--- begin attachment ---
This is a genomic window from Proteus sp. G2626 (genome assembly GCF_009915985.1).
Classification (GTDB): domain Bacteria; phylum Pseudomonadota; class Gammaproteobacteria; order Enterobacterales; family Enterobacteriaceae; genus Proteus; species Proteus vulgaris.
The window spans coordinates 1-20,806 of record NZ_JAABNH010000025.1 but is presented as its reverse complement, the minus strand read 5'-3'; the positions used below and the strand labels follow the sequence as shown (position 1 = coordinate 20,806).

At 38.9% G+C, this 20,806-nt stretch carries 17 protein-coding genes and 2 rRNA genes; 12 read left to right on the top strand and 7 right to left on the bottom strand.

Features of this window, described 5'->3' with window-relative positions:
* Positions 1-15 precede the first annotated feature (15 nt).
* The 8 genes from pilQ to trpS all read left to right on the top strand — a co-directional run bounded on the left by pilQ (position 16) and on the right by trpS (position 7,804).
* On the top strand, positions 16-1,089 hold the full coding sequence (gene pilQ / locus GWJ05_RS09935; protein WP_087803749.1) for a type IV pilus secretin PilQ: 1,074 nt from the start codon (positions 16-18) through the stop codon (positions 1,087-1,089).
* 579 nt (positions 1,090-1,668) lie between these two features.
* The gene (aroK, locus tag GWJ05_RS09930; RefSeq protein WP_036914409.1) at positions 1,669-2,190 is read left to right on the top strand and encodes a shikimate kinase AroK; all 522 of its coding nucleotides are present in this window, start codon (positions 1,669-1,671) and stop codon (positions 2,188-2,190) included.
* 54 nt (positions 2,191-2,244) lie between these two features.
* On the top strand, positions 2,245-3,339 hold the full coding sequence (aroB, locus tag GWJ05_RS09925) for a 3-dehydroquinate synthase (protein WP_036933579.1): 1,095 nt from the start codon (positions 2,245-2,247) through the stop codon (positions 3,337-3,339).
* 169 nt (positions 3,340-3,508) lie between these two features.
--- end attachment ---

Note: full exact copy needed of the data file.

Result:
This is a genomic window from Proteus sp. G2626 (genome assembly GCF_009915985.1).
Classification (GTDB): domain Bacteria; phylum Pseudomonadota; class Gammaproteobacteria; order Enterobacterales; family Enterobacteriaceae; genus Proteus; species Proteus vulgaris.
The window spans coordinates 1-20,806 of record NZ_JAABNH010000025.1 but is presented as its reverse complement, the minus strand read 5'-3'; the positions used below and the strand labels follow the sequence as shown (position 1 = coordinate 20,806).

At 38.9% G+C, this 20,806-nt stretch carries 17 protein-coding genes and 2 rRNA genes; 12 read left to right on the top strand and 7 right to left on the bottom strand.

Features of this window, described 5'->3' with window-relative positions:
* Positions 1-15 precede the first annotated feature (15 nt).
* The 8 genes from pilQ to trpS all read left to right on the top strand — a co-directional run bounded on the left by pilQ (position 16) and on the right by trpS (position 7,804).
* On the top strand, positions 16-1,089 hold the full coding sequence (gene pilQ / locus GWJ05_RS09935; protein WP_087803749.1) for a type IV pilus secretin PilQ: 1,074 nt from the start codon (positions 16-18) through the stop codon (positions 1,087-1,089).
* 579 nt (positions 1,090-1,668) lie between these two features.
* The gene (aroK, locus tag GWJ05_RS09930; RefSeq protein WP_036914409.1) at positions 1,669-2,190 is read left to right on the top strand and encodes a shikimate kinase AroK; all 522 of its coding nucleotides are present in this window, start codon (positions 1,669-1,671) and stop codon (positions 2,188-2,190) included.
* 54 nt (positions 2,191-2,244) lie between these two features.
* On the top strand, positions 2,245-3,339 hold the full coding sequence (aroB, locus tag GWJ05_RS09925) for a 3-dehydroquinate synthase (protein WP_036933579.1): 1,095 nt from the start codon (positions 2,245-2,247) through the stop codon (positions 3,337-3,339).
* 169 nt (positions 3,340-3,508) lie between these two features.